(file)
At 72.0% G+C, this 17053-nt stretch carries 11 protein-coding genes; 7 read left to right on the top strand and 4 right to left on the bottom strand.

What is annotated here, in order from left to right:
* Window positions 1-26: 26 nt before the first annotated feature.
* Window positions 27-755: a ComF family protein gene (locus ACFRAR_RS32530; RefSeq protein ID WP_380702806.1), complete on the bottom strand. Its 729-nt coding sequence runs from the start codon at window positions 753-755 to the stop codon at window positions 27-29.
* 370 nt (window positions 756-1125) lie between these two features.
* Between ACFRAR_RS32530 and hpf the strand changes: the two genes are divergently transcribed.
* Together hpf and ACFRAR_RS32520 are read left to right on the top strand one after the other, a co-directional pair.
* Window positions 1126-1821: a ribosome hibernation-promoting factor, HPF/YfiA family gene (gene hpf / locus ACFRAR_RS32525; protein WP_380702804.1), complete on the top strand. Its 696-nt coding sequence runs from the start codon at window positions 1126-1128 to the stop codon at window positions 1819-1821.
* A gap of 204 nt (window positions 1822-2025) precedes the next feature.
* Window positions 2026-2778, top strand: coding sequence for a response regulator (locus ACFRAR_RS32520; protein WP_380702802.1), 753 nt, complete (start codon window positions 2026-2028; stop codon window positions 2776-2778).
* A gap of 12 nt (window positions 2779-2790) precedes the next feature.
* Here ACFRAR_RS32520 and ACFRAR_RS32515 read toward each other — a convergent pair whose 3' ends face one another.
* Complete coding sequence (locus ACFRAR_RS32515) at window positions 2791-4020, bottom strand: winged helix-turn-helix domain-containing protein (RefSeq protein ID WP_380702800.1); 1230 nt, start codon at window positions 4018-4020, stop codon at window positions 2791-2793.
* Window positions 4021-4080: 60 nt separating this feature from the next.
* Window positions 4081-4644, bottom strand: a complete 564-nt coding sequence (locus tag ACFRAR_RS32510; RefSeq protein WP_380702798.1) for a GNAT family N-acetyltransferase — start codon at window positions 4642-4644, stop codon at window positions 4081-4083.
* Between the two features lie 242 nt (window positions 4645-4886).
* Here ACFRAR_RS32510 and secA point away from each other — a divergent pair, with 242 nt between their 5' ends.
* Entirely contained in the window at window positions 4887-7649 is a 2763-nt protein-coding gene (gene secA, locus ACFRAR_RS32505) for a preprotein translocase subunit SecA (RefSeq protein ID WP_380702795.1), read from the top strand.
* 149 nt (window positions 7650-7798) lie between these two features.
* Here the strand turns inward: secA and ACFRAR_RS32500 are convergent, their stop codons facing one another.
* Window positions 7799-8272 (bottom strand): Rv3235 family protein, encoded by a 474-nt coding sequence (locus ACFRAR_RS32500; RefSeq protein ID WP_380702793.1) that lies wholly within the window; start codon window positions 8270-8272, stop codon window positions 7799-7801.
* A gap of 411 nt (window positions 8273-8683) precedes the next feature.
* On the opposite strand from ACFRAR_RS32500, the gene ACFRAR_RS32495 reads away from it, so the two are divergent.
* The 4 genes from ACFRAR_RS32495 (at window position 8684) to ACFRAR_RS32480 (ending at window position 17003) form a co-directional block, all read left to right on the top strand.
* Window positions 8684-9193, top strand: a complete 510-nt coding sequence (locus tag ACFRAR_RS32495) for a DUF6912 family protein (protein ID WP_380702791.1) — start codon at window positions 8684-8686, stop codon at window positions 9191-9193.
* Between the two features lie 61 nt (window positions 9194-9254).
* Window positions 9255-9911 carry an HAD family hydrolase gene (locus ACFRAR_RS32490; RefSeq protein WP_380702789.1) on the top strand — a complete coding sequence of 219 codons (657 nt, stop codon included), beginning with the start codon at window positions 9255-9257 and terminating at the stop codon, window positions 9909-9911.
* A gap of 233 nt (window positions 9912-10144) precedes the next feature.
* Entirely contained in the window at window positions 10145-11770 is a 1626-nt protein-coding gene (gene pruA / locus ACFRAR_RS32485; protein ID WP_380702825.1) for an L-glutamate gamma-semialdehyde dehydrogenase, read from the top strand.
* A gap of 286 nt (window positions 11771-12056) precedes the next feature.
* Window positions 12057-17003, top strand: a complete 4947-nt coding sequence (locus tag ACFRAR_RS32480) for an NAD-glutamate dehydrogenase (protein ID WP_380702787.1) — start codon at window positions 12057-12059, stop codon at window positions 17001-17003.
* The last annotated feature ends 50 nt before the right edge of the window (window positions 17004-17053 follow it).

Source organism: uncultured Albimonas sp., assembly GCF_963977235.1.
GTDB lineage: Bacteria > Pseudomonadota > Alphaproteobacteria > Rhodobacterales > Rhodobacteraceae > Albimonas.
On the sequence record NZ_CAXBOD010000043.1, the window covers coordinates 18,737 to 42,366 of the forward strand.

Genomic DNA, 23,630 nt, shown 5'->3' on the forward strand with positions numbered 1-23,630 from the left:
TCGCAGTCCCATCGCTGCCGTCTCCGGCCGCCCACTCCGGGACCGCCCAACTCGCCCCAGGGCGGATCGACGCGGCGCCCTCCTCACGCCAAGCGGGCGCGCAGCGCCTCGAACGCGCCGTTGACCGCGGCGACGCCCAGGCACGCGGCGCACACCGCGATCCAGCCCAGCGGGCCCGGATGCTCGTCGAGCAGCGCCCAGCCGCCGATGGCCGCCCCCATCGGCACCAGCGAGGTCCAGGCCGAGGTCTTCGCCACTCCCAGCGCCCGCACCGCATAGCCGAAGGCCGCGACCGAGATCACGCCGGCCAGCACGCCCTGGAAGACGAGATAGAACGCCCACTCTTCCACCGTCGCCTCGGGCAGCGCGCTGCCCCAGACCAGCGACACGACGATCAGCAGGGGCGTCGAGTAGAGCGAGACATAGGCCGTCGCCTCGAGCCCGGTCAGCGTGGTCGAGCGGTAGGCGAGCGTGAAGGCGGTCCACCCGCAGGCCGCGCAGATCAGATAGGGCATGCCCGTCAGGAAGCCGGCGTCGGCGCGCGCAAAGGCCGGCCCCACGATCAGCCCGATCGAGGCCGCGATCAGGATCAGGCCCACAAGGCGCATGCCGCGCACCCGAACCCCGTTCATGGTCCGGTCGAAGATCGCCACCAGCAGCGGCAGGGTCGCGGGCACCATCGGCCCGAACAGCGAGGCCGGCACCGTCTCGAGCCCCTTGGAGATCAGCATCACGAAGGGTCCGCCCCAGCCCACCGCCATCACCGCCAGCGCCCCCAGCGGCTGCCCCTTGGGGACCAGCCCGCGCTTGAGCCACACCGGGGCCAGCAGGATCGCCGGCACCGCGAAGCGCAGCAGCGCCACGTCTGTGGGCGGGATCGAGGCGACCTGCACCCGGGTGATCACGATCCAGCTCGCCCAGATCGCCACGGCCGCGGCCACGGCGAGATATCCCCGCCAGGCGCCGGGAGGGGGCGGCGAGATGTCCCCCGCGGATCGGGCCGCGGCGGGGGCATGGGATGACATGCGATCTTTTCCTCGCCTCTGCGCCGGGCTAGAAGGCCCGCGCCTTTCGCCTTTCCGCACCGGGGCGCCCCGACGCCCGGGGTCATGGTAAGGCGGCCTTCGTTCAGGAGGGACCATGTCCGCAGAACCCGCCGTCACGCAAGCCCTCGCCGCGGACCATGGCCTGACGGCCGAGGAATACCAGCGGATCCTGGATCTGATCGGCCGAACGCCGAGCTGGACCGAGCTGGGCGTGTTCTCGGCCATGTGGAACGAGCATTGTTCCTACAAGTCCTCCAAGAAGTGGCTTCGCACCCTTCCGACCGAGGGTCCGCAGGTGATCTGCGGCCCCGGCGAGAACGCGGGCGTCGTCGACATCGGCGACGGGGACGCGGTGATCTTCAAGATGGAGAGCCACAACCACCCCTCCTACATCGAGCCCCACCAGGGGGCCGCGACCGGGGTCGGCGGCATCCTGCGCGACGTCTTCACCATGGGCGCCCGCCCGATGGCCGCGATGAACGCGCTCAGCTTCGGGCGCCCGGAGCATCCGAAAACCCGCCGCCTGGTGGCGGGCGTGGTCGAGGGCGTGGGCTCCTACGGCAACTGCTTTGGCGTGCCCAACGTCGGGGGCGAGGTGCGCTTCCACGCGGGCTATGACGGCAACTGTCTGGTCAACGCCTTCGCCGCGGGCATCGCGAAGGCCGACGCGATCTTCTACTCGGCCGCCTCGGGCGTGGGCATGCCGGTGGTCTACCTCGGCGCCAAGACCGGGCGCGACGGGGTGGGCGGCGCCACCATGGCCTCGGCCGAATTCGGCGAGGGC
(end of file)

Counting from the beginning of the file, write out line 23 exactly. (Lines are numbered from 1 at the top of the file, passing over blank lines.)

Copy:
* On the opposite strand from ACFRAR_RS32500, the gene ACFRAR_RS32495 reads away from it, so the two are divergent.